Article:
• Xiang Li

      Articles written in Journal of Biosciences

    • Lack of IL-6 increases blood–brain barrier permeability in fungal meningitis

      Xiang Li Guiyang Liu Jianli Ma Liang Zhou Qingzhe Zhang Lei Gao

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      The pathogenesis of increased blood–brain barrier permeability during Cryptococcus meningitis is still largely unknown. Interleukin (IL-6) is a multifunctional cytokine, and numerous studies have shown that IL‐6 influences the integrity of the blood–brain barrier. In this study we investigated the role of IL-6 in Cryptococcus meningitis. First, wild-type or IL-6−/− mice were injected with Cryptococcus neoformans (C. neoformans) and the survival time in both groups was recorded. Second, the number of fungi was measured in the brains of IL-6−/− wild-type mice. Finally, the blood–brain barrier permeability index was detected in infected IL-6−/− mice treated with recombinant human IL-6. The blood–brain barrier permeability index was measured in infected wild-type mice treated with anti-IL-6 antibodies as well. The survival of IL-6−/− mice injected with C. neoformans was significantly lower than that of identically challenged wild-type mice. The infected IL-6−/− mice had significantly larger brain fungal burdens than wild-type mice. Furthermore, increased blood–brain barrier index was found in infected IL-6−/− mice when compared with that in infected control mice. Similar results were obtained when mice challenged with C. neoformans were treated systemically with neutralizing anti-IL-6 antibodies, resulting in an elevation of vascular permeability. Our data revealed that IL-6 reduced the blood–brain barrier permeability during Cryptococcus meningitis, and it might provide an explanation for the significantly lower survival of infected IL-6−/− mice.

    • Silencing of HMGA2 promotes apoptosis and inhibits migration and invasion of prostate cancer cells

      Zhan Shi Ding Wu Run Tang Xiang Li Renfu Chen Song Xue Chengjing Zhang Xiaoqing Sun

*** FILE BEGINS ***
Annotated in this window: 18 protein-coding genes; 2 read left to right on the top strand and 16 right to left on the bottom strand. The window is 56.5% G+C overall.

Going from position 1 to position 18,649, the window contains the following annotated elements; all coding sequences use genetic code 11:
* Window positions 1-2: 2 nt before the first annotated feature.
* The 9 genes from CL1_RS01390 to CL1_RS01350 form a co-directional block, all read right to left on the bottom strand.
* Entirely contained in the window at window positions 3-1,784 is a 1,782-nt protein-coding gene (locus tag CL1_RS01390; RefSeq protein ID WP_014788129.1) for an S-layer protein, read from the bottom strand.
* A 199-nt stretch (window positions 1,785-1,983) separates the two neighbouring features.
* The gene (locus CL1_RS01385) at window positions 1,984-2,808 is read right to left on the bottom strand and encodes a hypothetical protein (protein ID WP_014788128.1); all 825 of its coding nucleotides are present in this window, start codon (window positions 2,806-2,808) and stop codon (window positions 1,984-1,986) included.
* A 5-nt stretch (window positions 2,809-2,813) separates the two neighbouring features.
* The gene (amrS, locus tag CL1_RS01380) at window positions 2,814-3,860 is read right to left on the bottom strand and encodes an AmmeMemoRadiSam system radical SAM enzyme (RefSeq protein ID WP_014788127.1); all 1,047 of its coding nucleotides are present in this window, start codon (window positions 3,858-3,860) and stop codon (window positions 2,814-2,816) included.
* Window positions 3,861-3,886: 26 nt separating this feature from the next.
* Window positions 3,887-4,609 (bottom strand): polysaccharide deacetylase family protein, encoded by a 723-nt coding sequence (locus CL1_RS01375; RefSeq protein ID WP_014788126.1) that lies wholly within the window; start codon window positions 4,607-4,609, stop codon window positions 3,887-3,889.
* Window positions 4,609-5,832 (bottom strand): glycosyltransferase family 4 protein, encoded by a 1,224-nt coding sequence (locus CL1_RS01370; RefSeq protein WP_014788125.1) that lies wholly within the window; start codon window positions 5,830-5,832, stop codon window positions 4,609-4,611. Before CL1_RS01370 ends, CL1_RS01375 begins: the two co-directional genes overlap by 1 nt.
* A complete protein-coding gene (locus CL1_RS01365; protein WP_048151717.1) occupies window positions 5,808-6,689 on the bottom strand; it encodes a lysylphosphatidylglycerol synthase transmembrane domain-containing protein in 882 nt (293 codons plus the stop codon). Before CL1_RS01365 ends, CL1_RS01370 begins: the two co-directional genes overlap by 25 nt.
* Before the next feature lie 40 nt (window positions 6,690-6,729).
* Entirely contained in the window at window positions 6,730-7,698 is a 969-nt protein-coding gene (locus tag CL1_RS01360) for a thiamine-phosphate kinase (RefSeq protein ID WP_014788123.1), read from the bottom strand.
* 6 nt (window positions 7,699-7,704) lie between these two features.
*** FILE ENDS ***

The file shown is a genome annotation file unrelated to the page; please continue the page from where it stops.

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      The high mobility group protein A2 (HMGA2) has been demonstrated as an architectural transcription factor that is associated with pathogenesis of many malignant cancers, however, its role in prostate cancer cells remains largely unknown. To explore whether HMGA2 participates in the development and progression of prostate cancer, small interfering RNA (siRNA) targeted on human HMGA2 was transfected to suppress the HMGA2 expression in prostate cancer PC3 and DU145 cells, and then we examined the cellular biology changes after decreased the expression of HMGA2. Our results showed that knockdown of HMGA2 markedly inhibited cell proliferation, this reduced cell proliferation was due to the promotion of cell apoptosis as the Bcl-xl was decreased, whereas Bax was up-regulated. In addition, we found that HMGA2 knockdown resulted in reduction of cell migration and invasion, as well as repressed the expression of matrix metalloproteinases (MMPs) and affected the occurrence of epithelial-mesenchymal transition (EMT) in both cell types. We further found that decreased HMGA2 expression inhibited the transforming growth factor-β (TGF-β)/Smad signaling pathway in cancer cells. In conclusion, our data indicated that HMGA2 was associated with apoptosis, migration and invasion of prostate cancer, which might be a promising therapeutic target for prostate cancer.

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